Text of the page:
- TGRR, raising the bar at work.

Freeky

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I'm curious. Who's today's Elvis?
Lady Gaga?  I don't know, partly because we rarely make the heroes of our generation; that's left to the future.  Example - if they had found vaults of child-porn and socialist literature in Graceland after Elvis died, would kids today even know who he is?


Oddly enough, she's the first who came to my mind as well, if only because she goes out of her way to be different, or that's how it seems to me.

If someone does the “Fine, you’re right, I’m clearly a terrible person, I’m Satan, I’m the worst person alive, I should just die” thing in response to criticism of their harmful behavior, they are trying to manipulate people and flip the situation around so that they look like a victim.

As a neuroscientist I have to disagree with the perception that anyone is doing mathematical modeling of cognitive intelligence, yet; intelligence as an economist defines it, yes, but economists are worlds away from actual cognition.


Although it is outside the purview of this organization to offer personal advice, we can say -- without assuming any liability -- that previous experience indicates (and recent market studies corroborate) that given the present condition of the marketplace, continuing with your present course of action is likely to result in substantial in

Requia ☣

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Requia:

Two things bother me about this.  One, as Regret said, it says that a corporation is a person, and is entitled to the rights of a citizen in this country.  Except, of course, when taking responsibility; then, it's an LLC, a Limited Liability Company, which is subject to more beneficial tax rules and legal protections. 

The other is that they have decided that money is speech.  Therefore, the people (which includes milti-billion corporations, mind you) with more money have "more" speech.  Now consider the economic divide, where the top one percent of the population controls roughly 50% of the nation's wealth.  And that's before you add in the corporations.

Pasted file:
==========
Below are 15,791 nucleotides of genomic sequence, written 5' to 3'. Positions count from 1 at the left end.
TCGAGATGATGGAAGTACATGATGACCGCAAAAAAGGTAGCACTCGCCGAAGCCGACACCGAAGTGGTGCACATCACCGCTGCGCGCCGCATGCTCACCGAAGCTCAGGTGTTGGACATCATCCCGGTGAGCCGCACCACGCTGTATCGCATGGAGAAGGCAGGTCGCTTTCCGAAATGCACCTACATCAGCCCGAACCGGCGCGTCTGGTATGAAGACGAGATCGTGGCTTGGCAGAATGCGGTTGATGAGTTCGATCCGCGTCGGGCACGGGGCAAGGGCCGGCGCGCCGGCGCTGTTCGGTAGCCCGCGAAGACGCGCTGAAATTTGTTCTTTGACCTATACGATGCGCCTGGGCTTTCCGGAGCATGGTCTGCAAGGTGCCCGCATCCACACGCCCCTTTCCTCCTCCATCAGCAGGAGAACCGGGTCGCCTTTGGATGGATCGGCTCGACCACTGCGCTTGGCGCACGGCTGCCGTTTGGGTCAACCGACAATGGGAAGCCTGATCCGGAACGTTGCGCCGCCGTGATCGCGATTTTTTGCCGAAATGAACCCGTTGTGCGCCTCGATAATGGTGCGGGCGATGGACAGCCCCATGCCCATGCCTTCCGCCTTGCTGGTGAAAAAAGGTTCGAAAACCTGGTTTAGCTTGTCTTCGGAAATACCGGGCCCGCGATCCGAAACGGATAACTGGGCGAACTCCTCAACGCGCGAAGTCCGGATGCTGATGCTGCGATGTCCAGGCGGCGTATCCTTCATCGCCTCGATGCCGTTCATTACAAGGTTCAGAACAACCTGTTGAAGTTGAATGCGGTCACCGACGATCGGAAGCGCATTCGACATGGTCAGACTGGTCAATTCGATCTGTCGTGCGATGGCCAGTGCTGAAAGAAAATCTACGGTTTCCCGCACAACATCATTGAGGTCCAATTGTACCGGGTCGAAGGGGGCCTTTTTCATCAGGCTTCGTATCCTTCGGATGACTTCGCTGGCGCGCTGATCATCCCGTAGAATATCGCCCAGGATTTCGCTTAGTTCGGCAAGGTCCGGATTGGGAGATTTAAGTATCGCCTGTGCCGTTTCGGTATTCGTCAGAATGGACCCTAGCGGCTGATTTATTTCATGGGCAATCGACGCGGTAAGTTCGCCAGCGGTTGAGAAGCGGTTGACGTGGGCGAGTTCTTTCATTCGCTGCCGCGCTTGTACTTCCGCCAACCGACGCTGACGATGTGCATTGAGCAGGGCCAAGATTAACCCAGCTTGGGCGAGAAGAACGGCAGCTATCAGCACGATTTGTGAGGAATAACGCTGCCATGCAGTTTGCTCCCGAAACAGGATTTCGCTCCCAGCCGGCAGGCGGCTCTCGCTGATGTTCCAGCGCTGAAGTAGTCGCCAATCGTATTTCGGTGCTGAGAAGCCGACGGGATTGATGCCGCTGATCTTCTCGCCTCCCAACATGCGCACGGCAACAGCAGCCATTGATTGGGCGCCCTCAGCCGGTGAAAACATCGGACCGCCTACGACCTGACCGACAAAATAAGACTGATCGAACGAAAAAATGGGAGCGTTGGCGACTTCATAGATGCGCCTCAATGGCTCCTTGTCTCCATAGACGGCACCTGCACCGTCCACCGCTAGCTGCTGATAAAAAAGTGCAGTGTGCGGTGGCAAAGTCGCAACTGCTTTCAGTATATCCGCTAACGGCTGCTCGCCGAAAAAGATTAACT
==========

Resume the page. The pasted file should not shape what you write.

So, the only messages you will be hearing during an election will be from that one percent who have all the money.

This ruling has nothing to do with money.  That's the reporter being a fucking moron.  The 'speech' in question was a movie, not cash.  Corporate personage was not directly invoked either*, they just said that corporations have first amendment rights, that would be why it includes freedom of the 'press', no corporate free speech means the government is allowed to control what the New York Times or MSNBC says.

*One of the cases used as precedent might have had corporate personage in it, haven't read all of those.
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Captain Utopia

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With minor edits, this very well could have been written in 1950.

Is that a good thing or a bad thing?
I think it just is.  The kids in 60 years time will doubtless feel a detached nostalgia for today, much in the way we pine for a few sterling qualities in past lovers, while not spending much time thinking about all of the bullshit in minutia.  Does this help us choose new lovers who echo those qualities?  Sometimes, but not always.  It's a mechanism which provides pretty good results though.  Over time, and trial and error.